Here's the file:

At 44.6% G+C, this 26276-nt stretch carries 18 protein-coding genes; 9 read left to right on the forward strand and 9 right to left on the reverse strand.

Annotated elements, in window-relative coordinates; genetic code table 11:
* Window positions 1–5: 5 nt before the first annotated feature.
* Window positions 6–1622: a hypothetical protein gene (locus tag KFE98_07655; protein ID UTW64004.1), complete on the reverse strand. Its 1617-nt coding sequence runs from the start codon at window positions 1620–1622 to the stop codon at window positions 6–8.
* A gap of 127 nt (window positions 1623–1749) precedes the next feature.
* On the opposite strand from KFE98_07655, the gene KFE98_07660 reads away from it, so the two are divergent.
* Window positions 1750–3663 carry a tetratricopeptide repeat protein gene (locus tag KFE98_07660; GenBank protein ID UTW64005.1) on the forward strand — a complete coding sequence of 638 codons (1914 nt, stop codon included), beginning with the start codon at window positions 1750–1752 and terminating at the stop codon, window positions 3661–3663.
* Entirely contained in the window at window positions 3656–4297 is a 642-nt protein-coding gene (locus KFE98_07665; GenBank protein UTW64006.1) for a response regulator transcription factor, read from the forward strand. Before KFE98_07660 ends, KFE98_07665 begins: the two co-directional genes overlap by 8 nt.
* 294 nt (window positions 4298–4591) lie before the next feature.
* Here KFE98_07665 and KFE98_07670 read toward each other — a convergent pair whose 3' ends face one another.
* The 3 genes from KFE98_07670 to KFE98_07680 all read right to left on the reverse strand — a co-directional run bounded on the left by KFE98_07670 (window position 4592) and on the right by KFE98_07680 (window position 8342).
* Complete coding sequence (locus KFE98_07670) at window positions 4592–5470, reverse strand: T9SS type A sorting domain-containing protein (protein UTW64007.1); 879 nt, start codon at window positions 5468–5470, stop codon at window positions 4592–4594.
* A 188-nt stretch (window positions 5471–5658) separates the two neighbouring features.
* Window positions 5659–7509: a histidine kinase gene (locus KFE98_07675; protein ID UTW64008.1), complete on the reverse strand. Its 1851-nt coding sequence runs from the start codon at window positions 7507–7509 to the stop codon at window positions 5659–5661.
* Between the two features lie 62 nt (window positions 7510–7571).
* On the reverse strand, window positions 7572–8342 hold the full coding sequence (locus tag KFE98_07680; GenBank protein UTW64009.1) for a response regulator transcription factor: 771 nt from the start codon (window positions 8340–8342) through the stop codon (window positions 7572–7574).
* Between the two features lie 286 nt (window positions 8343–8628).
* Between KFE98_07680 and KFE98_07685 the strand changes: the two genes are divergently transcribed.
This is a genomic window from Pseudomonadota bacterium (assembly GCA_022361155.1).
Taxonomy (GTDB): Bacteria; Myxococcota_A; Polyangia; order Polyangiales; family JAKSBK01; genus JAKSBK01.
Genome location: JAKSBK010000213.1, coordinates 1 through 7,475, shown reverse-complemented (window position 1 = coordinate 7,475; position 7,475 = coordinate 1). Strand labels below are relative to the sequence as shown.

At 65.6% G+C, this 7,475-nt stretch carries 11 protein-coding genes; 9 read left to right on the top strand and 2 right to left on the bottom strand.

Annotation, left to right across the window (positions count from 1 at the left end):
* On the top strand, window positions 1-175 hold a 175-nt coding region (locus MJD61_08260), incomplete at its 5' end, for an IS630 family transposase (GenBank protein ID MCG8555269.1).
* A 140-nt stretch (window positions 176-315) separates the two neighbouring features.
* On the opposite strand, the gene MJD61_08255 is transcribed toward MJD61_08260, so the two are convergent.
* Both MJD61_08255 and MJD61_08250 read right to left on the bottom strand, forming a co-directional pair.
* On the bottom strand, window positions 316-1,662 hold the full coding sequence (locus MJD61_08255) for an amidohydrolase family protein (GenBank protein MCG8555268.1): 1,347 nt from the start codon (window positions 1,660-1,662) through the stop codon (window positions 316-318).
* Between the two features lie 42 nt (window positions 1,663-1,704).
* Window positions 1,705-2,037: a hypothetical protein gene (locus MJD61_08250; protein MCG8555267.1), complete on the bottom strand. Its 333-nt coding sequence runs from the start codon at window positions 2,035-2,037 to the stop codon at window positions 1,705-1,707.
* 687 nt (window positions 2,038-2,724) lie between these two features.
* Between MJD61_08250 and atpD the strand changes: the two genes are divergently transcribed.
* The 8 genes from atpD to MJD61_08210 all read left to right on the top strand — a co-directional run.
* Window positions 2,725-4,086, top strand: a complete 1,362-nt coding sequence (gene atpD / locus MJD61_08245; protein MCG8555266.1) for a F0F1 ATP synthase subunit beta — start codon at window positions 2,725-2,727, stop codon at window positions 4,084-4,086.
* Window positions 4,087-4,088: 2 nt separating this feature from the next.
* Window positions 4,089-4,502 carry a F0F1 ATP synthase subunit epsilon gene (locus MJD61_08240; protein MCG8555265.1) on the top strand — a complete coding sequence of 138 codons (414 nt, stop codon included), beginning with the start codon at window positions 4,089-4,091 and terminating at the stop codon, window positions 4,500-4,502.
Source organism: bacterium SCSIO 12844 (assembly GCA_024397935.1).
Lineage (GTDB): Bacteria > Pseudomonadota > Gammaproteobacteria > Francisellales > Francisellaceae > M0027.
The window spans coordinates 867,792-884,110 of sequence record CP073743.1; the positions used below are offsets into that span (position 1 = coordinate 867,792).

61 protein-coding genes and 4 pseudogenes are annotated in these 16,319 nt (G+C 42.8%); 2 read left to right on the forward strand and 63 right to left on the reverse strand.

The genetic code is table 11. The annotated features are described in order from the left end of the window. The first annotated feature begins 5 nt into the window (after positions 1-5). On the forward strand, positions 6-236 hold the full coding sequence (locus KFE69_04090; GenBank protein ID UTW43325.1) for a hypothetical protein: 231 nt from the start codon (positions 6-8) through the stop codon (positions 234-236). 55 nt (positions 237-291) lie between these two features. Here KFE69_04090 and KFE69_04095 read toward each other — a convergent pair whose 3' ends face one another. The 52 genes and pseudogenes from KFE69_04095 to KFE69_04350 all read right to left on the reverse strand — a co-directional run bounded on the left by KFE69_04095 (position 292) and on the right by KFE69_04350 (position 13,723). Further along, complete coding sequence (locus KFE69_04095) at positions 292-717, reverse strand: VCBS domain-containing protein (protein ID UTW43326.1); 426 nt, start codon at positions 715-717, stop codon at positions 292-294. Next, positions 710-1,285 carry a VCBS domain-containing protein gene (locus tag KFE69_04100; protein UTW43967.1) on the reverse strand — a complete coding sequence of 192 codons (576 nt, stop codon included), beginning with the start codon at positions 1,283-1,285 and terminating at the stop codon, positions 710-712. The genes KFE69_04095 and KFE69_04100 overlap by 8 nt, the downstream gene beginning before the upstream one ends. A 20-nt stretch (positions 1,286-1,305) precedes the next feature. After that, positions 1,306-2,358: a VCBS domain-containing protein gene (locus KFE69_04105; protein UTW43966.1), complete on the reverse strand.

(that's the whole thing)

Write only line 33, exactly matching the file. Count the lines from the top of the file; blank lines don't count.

* The 8 genes from atpD to MJD61_08210 all read left to right on the top strand — a co-directional run.